Ethnic violence has rocked a mixed Jewish-Arab city in Israel for a fourth day. Robert Berger reports from the VOA bureau in Jerusalem.

Israeli Jews and Arabs clashed again in the historic port city of Acre, despite the deployment of 700 police. Trouble began when crowds of Jews and Arabs gathered in a neighborhood and threw stones at each other. Police quickly moved in.

They dispersed the crowds using tear gas, water cannons and stun grenades.

Later on, Jews set fire to two Arab homes. There were no serious injuries; 12 people were arrested.

Riots first erupted on Wednesday, during Yom Kippur or the Day of Atonement, the holiest day on the Jewish calendar. Though it is customary not to drive on the holiday, an Arab drove through a Jewish neighborhood with music blaring and was attacked by angry residents. As word spread about the incident, Arabs took to the streets, vandalizing Jewish-owned cars and shops.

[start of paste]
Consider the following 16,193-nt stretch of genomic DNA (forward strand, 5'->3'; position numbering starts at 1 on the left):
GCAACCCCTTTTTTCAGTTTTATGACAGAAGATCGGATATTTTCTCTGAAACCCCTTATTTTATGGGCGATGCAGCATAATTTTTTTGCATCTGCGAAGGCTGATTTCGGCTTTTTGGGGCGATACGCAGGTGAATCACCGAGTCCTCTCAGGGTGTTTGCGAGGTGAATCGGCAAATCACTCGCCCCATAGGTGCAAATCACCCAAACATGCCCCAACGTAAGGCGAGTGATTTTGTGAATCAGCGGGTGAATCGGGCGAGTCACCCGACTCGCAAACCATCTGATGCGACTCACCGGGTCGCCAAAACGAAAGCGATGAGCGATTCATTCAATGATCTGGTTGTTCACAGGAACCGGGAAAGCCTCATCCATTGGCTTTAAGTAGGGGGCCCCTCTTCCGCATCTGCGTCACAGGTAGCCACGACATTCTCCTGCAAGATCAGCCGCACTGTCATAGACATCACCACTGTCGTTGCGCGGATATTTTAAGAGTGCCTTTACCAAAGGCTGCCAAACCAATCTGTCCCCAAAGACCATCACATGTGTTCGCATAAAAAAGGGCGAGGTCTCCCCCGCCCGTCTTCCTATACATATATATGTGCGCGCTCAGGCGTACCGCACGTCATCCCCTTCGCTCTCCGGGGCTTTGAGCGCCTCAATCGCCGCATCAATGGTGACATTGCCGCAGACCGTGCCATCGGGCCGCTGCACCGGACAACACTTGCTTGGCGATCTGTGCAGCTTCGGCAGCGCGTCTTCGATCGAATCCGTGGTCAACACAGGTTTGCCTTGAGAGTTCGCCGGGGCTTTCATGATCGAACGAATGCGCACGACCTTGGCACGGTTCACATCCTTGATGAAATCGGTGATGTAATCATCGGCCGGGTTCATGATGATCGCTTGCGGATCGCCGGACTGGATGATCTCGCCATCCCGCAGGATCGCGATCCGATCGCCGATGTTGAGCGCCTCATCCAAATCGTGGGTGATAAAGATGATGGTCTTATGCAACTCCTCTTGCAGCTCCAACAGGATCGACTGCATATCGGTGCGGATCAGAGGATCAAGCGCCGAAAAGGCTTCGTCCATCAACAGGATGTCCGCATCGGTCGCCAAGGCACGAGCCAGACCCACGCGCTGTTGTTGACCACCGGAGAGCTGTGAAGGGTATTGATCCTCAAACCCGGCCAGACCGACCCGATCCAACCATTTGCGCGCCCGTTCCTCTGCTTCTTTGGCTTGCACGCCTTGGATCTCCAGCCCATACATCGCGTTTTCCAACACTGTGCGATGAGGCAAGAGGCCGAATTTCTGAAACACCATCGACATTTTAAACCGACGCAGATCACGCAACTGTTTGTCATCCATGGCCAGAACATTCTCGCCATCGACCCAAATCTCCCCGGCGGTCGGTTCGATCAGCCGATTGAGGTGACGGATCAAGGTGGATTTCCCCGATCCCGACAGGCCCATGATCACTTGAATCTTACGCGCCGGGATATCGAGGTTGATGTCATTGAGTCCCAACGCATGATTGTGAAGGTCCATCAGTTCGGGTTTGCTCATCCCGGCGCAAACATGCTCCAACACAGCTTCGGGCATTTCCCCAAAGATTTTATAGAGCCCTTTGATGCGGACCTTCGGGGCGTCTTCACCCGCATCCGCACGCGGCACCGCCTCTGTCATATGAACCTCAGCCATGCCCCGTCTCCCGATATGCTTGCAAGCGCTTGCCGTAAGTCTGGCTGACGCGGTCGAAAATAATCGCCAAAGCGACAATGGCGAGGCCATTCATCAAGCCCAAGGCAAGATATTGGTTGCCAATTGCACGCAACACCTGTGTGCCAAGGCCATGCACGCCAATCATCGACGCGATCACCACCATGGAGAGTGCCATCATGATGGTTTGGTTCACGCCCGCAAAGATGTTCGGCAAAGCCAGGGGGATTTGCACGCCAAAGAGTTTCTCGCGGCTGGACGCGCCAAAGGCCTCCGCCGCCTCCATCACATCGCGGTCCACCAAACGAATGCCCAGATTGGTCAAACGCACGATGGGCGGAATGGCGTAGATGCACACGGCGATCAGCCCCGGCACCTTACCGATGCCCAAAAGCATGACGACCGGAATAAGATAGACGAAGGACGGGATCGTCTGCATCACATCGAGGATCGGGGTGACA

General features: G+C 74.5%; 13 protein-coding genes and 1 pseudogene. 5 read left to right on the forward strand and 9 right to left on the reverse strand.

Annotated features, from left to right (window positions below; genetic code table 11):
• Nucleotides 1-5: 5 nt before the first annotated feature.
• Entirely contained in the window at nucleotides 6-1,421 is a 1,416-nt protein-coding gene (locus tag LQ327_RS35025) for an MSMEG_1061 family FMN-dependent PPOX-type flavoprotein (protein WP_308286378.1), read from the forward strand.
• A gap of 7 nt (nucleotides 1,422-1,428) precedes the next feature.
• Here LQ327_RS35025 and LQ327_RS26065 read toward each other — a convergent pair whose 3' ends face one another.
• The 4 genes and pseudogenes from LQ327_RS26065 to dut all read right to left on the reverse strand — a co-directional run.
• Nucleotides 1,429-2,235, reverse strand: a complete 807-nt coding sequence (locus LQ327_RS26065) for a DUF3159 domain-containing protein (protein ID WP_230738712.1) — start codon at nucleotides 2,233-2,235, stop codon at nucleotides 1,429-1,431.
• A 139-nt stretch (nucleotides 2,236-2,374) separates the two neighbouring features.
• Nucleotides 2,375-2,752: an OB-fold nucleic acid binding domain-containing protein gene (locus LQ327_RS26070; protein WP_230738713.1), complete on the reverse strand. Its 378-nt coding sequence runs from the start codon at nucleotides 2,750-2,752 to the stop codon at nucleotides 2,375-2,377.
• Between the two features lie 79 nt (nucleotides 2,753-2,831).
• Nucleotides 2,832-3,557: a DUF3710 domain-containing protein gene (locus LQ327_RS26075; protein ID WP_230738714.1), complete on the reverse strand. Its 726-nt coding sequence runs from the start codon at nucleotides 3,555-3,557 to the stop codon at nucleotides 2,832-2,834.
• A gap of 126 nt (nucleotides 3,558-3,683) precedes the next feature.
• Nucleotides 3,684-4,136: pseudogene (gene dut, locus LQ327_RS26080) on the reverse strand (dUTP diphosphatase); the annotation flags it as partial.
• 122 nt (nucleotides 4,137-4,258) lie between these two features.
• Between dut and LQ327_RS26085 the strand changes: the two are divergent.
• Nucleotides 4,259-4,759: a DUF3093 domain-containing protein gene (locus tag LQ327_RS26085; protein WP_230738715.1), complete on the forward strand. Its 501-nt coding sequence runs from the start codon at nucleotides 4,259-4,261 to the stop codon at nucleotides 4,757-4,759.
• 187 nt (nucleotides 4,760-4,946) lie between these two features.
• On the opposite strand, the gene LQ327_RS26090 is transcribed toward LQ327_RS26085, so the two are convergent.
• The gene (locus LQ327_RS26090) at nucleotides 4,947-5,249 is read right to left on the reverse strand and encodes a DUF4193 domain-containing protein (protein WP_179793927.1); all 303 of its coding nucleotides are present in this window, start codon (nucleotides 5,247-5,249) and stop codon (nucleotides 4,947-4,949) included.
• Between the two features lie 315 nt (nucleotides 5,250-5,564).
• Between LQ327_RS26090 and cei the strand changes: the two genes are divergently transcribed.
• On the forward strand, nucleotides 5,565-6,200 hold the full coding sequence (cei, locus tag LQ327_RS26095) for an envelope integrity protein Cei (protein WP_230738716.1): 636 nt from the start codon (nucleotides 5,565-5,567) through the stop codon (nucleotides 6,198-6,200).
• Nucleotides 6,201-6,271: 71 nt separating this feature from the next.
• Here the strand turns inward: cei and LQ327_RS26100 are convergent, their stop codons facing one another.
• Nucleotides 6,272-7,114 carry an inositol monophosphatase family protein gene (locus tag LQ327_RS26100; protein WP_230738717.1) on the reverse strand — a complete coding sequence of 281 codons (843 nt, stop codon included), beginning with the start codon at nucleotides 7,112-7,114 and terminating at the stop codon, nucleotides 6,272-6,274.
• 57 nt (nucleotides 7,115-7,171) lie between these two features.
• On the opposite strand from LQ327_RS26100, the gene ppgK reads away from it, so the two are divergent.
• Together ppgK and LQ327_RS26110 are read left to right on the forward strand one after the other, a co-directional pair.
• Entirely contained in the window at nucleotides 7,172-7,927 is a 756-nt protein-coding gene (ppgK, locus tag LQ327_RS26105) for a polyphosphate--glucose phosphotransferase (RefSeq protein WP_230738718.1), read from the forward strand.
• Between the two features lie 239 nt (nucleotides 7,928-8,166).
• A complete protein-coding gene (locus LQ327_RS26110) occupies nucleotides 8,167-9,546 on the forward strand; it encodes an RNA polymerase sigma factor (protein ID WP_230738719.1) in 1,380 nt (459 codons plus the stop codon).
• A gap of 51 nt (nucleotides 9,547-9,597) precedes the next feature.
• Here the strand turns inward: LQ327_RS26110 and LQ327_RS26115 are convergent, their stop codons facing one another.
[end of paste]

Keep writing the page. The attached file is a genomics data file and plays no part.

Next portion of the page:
Israeli-Arab Cabinet Minister Raleb Majadele appealed for calm. "We cannot allow thugs to disrupt life in Acre," Majadele told Israel Radio. He called on the police to restore order so that the two peoples, Jews and Arabs, can coexist in peace.

The port city of Acre was once the Crusader capital of the Holy Land, and today, it is one of the few cities in Israel with a mixed Jewish and Arab population. Jews and Arabs generally get along, but the riots are a reminder of a deep cultural and religious divide in the State of Israel.